Above – CGL developed a technique to safely investigate old vaults at the site of New Scotland Yard using LIDAR (Light Detection and Ranging) removing the need for man-entry.
CGL’s challenging work beneath New Scotland Yard in London was shortlisted for the 2017 Ground Engineering Award – Ground Investigation Project of the Year up to £500k.
New Scotland Yard, the previous headquarters of the Metropolitan Police, is undergoing a £1bn redevelopment into a mixed-use development of six towers, 14-20 storeys high. In addition, the existing single storey basement is to be extended to three basement levels.
The award judges commented the project showed an “excellent review of the challenges presented when working in a difficult ‘live’ environment. Innovative use of LIDAR for vault investigation. Enthusiastic team!”
A detailed phased ground investigation was required to provide geotechnical design information on the underlying soils to allow foundation and basement design for the new development. Additional it was necessary to prove the accuracy of the as-built drawings for the existing structure such that the proposed design for the future foundations could be accurately integrated with the existing.
Phase 1 of the investigation works needed to be undertaken while the existing building was still fully operational, highly visible to the public and media, without hindering access for building users and within stringent security controls. The main aim was to find the condition and position of the existing piles, confirm the underlying deep ground conditions, and investigate the presence and structural condition of historic vaults surrounding the existing basement.
Colour-matched hoardings and temporary signs to help film crews
The ground investigation was carried out using a series of cable percussive boreholes with planned depths between 46m and 68m. Some boreholes were made from ground level, drilling through the basement and requiring complex planning and propping of the rig loadings, while others used a reduced height drilling rig setup in the basement itself.
Structural investigations by CGL involving openings in the basement walls and floor slab which identified the as-built foundation drawings were not accurate. Openings were made using diamond drilling and coring which found the slab was significantly thicker than expected, between 0.8m and 1.0m thickness across the site. Critically the locations of the existing piles proved the as-built drawings to be unreliable and allowed early redesign of the proposed new structures, avoiding later delays and costs.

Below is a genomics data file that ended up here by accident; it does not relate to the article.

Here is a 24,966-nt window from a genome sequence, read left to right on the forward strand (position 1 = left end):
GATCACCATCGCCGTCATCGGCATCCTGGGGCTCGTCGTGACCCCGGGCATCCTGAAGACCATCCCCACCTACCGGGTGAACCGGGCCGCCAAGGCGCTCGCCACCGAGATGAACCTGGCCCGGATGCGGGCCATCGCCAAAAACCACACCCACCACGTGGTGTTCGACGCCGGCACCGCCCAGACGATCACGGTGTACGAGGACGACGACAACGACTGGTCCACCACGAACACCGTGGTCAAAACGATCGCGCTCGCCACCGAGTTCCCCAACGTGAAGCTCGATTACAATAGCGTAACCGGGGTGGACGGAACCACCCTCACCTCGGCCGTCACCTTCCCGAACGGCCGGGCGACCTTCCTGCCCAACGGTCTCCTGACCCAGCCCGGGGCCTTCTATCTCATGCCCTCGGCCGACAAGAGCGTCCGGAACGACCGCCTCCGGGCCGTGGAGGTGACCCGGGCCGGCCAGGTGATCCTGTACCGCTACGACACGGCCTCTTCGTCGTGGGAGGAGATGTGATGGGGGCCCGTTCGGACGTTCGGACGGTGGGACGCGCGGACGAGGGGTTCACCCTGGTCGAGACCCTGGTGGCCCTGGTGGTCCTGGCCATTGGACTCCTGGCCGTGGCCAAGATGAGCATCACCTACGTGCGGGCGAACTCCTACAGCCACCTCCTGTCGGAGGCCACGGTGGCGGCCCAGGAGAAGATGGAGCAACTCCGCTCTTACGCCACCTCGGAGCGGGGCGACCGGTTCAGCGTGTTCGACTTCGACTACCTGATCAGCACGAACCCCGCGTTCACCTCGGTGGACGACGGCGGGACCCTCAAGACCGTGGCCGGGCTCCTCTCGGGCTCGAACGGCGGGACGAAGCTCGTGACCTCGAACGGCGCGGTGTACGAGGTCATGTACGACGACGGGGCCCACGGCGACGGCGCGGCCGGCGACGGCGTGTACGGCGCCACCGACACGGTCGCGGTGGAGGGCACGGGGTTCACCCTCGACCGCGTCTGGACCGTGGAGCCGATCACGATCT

Stitch coring through up to 1m thick reinforced slab in order to survey and core pile samples for strength testing and critically to confirm accuracy of as-built drawings.
Historic maps and drawings showed that vaults were once present around the perimeter of the building, but no records existed of their final condition. Opening the vaults from above to investigate them had numerous safety and management risks so CGL developed a “keyhole” technique of horizontal coring through the basement retaining wall before then inspecting the vault interior with borescope and remote video equipment (together with assessment of explosive gases and other hazards). Upon completion of the inspection a LIDAR (Light Detection and Ranging) scanner mounted on a special mobile camera boom would be inserted horizontally through the opening and a completed scan of the interior completed remotely with follow-on 3D modelling and integration into CAD and BIM models for the project. This technique is safer and quicker than man-entry to the vaults and can be adapted for a number of other purposes where man entry is not advised, including investigation of natural and man-made voids.
Adam Branson, Principal Engineer, said “This project had a unique set of challenges – ground investigation from within a confined basement in an operational building, with extreme security arrangements and prominently in the public eye. Working closely with all stakeholders was crucial. We found innovative ways to deal with challenges like the floor slab thickness and drilling adjacent to the famous sign. Ultimately, we enabled our client (BL Development) to reduce risks and shorten the project design time, making significant savings in cost and the project programme.”
Borehole progress by the famous sign